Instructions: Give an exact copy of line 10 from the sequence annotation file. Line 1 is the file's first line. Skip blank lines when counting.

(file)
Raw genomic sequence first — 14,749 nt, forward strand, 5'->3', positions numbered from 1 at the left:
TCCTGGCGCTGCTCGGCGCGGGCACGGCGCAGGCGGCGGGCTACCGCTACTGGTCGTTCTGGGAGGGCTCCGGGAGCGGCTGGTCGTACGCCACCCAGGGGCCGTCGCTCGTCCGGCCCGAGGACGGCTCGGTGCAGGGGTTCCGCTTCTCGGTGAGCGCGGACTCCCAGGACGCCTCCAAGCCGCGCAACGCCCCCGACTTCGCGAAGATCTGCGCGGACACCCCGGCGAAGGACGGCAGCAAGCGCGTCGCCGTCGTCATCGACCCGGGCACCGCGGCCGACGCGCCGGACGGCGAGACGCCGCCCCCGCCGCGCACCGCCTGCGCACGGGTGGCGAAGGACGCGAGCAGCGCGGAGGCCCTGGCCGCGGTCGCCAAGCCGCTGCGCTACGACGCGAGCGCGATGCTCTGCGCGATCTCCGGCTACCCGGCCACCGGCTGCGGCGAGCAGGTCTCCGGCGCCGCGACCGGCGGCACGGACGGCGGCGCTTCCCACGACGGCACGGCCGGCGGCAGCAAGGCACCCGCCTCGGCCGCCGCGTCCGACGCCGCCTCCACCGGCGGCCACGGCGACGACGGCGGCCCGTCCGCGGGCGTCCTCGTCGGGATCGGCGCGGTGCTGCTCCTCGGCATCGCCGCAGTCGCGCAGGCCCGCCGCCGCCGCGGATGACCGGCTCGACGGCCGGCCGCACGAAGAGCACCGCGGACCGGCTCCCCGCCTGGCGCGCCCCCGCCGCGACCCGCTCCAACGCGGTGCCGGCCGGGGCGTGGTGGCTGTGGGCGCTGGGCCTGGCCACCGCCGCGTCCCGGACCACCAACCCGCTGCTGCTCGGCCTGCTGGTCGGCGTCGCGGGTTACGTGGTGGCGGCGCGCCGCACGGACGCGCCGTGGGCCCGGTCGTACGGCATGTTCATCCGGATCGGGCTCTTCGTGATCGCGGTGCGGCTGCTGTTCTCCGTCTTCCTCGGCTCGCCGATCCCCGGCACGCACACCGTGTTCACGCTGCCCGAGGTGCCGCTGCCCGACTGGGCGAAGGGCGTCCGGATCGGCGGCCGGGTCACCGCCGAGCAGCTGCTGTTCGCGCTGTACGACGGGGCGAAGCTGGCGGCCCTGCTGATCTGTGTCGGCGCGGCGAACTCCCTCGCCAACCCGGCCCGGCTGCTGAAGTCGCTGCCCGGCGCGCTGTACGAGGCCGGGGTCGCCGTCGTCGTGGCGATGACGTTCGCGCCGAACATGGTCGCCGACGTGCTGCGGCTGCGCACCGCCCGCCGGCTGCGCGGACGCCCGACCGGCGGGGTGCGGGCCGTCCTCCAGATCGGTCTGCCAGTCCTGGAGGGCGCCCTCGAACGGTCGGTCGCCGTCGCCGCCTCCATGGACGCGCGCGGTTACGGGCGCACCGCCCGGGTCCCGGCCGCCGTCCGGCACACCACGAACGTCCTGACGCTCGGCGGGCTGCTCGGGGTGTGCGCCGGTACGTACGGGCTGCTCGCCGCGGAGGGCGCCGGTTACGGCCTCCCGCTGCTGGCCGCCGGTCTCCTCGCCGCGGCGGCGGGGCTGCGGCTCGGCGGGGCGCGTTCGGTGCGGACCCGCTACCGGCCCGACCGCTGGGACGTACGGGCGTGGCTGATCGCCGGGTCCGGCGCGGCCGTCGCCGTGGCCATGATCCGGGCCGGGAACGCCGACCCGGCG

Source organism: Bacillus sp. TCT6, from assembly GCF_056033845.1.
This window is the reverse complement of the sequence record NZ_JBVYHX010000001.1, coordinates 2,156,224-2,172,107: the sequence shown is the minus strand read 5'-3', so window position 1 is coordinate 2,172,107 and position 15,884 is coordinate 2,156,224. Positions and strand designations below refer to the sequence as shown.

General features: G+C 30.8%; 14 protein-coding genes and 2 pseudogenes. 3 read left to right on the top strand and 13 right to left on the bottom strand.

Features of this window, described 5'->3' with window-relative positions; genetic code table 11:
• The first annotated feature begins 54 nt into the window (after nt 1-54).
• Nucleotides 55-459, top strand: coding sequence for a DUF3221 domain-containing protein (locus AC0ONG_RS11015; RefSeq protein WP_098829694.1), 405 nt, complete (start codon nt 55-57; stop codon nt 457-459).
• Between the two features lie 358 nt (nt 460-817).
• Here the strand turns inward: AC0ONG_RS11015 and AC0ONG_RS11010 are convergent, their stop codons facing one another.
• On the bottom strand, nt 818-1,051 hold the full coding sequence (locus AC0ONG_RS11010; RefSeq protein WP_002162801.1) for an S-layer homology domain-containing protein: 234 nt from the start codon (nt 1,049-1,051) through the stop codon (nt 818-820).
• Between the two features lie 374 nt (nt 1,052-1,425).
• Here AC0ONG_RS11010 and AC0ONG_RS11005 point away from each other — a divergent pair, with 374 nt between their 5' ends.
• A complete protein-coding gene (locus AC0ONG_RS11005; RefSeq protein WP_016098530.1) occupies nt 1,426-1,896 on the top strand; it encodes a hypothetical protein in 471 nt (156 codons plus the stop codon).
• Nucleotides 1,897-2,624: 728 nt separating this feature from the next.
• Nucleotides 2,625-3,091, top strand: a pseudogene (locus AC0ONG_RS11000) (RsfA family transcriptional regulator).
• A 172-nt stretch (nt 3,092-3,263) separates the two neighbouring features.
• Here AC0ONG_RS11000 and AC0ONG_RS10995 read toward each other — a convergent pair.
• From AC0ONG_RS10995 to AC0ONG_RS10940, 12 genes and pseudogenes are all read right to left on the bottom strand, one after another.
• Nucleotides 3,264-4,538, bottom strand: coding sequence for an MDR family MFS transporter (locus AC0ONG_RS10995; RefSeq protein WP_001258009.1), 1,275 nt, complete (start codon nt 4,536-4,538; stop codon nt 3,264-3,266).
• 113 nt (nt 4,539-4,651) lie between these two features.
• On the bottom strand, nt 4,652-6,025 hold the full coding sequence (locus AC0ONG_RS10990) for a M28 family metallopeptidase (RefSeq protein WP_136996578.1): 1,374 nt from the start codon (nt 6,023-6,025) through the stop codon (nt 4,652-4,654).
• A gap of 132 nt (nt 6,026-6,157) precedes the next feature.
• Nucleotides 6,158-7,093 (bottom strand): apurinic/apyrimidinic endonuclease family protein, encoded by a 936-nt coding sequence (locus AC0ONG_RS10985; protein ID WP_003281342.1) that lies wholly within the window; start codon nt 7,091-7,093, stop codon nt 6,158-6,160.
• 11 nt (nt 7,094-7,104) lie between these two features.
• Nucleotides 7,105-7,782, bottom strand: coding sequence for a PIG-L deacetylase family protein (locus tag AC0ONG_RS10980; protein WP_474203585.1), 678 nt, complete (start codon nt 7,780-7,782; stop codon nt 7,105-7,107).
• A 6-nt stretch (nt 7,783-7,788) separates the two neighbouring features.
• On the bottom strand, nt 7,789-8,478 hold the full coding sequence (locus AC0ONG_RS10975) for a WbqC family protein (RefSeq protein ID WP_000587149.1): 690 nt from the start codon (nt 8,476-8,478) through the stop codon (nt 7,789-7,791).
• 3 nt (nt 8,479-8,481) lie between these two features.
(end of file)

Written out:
• Here the strand turns inward: AC0ONG_RS11015 and AC0ONG_RS11010 are convergent, their stop codons facing one another.